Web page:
Delay and Schedule Workflows
Corteza workflow allows you to schedule or delay its execution. This can be a powerful tool when working with external services that throttle their API usage or when a task should be performed in an interval, for example monthly subscription renewal.
To achieve this, you are provided with a delay step and a deferred trigger .
The delay step allows you to explicitly pause the workflow’s execution for a set period of time.
This type of delaying is common when working with APIs that throttle their access. To exemplify; let’s say that the API allows 10 calls per minute and we wish to fetch 100 items. A possible execution is as it follows:
In case you wish to wait for an action performed by a user (such as a confirmation), use a prompt step instead.
An interval trigger allows you to run the workflow in a specified interval. This can be used to perform routine daily tasks or process larger data in batches.
A good example is a subscription service where it is necessary to renew the subscriptions of the clients on a monthly basis. We define an interval that executes the workflow each day, determine what clients need to be renewed that day and renew them.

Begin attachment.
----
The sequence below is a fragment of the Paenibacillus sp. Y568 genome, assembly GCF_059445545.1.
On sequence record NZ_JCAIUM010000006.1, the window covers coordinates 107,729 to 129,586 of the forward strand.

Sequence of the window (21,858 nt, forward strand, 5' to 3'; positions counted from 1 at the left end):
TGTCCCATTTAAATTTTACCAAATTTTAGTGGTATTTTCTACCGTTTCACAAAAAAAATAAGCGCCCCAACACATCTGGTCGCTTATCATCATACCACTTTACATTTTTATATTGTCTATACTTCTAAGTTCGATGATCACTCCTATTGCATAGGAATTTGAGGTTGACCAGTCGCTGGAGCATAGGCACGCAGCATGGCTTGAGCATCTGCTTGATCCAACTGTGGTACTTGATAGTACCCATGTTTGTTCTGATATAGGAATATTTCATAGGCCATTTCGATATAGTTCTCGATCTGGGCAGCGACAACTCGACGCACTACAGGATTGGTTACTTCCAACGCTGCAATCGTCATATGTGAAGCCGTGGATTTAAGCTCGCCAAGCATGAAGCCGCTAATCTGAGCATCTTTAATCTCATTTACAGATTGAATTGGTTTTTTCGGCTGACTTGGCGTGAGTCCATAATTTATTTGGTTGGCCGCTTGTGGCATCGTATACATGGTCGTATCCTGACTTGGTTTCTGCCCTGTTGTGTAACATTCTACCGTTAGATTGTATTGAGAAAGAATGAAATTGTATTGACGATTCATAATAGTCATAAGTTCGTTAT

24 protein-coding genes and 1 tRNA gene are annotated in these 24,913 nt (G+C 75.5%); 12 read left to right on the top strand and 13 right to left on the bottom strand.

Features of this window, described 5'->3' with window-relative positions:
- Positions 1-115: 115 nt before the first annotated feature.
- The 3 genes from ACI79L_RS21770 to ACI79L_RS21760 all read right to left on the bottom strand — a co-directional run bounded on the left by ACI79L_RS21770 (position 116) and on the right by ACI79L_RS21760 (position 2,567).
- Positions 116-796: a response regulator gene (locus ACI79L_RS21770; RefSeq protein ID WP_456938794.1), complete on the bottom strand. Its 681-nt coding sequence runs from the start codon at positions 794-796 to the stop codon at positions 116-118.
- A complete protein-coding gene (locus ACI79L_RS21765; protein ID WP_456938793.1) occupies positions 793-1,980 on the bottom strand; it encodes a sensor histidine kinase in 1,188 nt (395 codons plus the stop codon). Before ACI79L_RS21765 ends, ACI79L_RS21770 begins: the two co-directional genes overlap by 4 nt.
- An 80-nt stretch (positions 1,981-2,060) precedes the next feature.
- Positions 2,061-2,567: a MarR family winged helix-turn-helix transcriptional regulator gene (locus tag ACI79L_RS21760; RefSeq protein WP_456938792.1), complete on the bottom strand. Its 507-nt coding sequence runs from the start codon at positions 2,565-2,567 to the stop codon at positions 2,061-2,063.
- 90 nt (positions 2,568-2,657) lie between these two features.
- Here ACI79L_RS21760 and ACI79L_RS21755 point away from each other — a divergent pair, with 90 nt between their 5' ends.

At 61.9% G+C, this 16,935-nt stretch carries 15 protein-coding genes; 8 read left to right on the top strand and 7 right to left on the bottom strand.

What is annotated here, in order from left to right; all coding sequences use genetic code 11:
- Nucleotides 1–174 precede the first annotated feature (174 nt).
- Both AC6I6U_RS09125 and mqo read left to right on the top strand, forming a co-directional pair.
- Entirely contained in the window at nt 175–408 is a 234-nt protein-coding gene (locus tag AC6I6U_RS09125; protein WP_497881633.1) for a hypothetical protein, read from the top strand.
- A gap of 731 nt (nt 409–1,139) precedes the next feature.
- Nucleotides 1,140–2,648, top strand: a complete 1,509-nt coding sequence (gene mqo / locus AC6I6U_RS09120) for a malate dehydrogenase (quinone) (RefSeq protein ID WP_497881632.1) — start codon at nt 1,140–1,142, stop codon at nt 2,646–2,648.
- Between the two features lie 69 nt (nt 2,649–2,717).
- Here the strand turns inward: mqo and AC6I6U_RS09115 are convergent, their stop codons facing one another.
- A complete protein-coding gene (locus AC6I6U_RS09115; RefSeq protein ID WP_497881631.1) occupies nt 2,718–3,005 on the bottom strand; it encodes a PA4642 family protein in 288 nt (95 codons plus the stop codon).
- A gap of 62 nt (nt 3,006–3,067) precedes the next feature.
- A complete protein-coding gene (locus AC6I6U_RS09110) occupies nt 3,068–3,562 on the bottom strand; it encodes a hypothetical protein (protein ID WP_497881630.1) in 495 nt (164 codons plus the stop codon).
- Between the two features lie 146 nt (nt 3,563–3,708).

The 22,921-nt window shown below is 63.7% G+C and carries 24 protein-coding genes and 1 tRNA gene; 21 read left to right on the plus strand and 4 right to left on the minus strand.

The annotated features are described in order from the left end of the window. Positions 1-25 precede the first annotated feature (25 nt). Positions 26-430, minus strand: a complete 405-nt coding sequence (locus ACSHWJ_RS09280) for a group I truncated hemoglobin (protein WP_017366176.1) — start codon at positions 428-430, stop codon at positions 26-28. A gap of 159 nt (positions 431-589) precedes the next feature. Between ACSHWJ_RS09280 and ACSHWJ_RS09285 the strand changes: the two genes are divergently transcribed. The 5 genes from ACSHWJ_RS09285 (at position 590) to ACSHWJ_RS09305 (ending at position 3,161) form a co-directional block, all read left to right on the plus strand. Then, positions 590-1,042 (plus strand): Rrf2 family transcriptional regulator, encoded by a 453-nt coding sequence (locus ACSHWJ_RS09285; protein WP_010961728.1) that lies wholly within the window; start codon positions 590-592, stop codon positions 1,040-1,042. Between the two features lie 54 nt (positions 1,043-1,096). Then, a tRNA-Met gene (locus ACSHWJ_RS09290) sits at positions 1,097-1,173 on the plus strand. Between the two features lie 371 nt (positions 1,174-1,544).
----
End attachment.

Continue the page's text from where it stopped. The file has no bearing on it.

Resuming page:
To define an interval trigger, click on the click on the configuration icon and specify the system as the resource resource with the on interval event.
Common cron examples:
A timestamped trigger allows you to run the workflow at a specified time.
To illustrate; you have just received a new client that requested a series of deadlines where they would like to see the current progress. We could define a scheduled workflow that is executed at each one of the timestamps. The workflow would aggregate all of the completed tickets into an email and send it off to the client.
Timestamps are defined in the ISO 8601,
Corteza workflows' execution does not timeout by default (the workflow can run indefinitely).
If your use-case requires you to define a timeout, you can implement this manually.
Schedule a timeout after 10sec of execution,
repeat the iterator indefinitely.